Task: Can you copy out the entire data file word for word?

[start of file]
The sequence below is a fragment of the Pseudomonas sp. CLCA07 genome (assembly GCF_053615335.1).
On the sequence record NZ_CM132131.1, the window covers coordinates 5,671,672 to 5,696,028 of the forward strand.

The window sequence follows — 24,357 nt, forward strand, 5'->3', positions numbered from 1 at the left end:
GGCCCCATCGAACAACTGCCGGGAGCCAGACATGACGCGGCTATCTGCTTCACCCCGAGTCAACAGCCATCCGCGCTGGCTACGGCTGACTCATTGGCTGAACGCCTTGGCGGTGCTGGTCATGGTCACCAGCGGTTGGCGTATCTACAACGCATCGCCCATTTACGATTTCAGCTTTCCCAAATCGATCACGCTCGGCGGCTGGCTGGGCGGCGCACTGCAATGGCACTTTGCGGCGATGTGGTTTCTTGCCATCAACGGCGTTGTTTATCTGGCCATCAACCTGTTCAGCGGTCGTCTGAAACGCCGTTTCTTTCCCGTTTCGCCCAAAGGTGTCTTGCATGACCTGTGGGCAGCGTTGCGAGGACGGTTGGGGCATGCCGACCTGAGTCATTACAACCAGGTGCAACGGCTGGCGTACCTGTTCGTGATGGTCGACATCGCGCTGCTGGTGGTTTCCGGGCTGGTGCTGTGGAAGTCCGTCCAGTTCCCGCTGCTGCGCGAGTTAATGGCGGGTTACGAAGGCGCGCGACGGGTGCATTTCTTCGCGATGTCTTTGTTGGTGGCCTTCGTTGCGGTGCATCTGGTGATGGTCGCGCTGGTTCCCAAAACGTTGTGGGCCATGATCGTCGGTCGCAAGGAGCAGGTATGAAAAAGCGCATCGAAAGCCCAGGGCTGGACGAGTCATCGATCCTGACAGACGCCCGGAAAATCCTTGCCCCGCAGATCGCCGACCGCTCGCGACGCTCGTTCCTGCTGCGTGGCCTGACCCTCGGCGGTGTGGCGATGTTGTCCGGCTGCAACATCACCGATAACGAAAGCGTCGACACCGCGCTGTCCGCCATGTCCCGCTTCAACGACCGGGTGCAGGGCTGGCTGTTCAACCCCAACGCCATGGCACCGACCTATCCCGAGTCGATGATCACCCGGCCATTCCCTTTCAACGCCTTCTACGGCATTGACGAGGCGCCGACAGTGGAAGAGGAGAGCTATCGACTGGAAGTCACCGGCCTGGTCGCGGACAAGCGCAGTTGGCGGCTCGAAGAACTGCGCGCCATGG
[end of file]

The sequence below is a fragment of the Pseudomonas sp. CLCA07 genome (assembly GCF_053615335.1).
On the sequence record NZ_CM132131.1, the window covers coordinates 5,671,672 to 5,696,028 of the forward strand.

The window sequence follows — 24,357 nt, forward strand, 5'->3', positions numbered from 1 at the left end:
GGCCCCATCGAACAACTGCCGGGAGCCAGACATGACGCGGCTATCTGCTTCACCCCGAGTCAACAGCCATCCGCGCTGGCTACGGCTGACTCATTGGCTGAACGCCTTGGCGGTGCTGGTCATGGTCACCAGCGGTTGGCGTATCTACAACGCATCGCCCATTTACGATTTCAGCTTTCCCAAATCGATCACGCTCGGCGGCTGGCTGGGCGGCGCACTGCAATGGCACTTTGCGGCGATGTGGTTTCTTGCCATCAACGGCGTTGTTTATCTGGCCATCAACCTGTTCAGCGGTCGTCTGAAACGCCGTTTCTTTCCCGTTTCGCCCAAAGGTGTCTTGCATGACCTGTGGGCAGCGTTGCGAGGACGGTTGGGGCATGCCGACCTGAGTCATTACAACCAGGTGCAACGGCTGGCGTACCTGTTCGTGATGGTCGACATCGCGCTGCTGGTGGTTTCCGGGCTGGTGCTGTGGAAGTCCGTCCAGTTCCCGCTGCTGCGCGAGTTAATGGCGGGTTACGAAGGCGCGCGACGGGTGCATTTCTTCGCGATGTCTTTGTTGGTGGCCTTCGTTGCGGTGCATCTGGTGATGGTCGCGCTGGTTCCCAAAACGTTGTGGGCCATGATCGTCGGTCGCAAGGAGCAGGTATGAAAAAGCGCATCGAAAGCCCAGGGCTGGACGAGTCATCGATCCTGACAGACGCCCGGAAAATCCTTGCCCCGCAGATCGCCGACCGCTCGCGACGCTCGTTCCTGCTGCGTGGCCTGACCCTCGGCGGTGTGGCGATGTTGTCCGGCTGCAACATCACCGATAACGAAAGCGTCGACACCGCGCTGTCCGCCATGTCCCGCTTCAACGACCGGGTGCAGGGCTGGCTGTTCAACCCCAACGCCATGGCACCGACCTATCCCGAGTCGATGATCACCCGGCCATTCCCTTTCAACGCCTTCTACGGCATTGACGAGGCGCCGACAGTGGAAGAGGAGAGCTATCGACTGGAAGTCACCGGCCTGGTCGCGGACAAGCGCAGTTGGCGGCTCGAAGAACTGCGCGCCATGG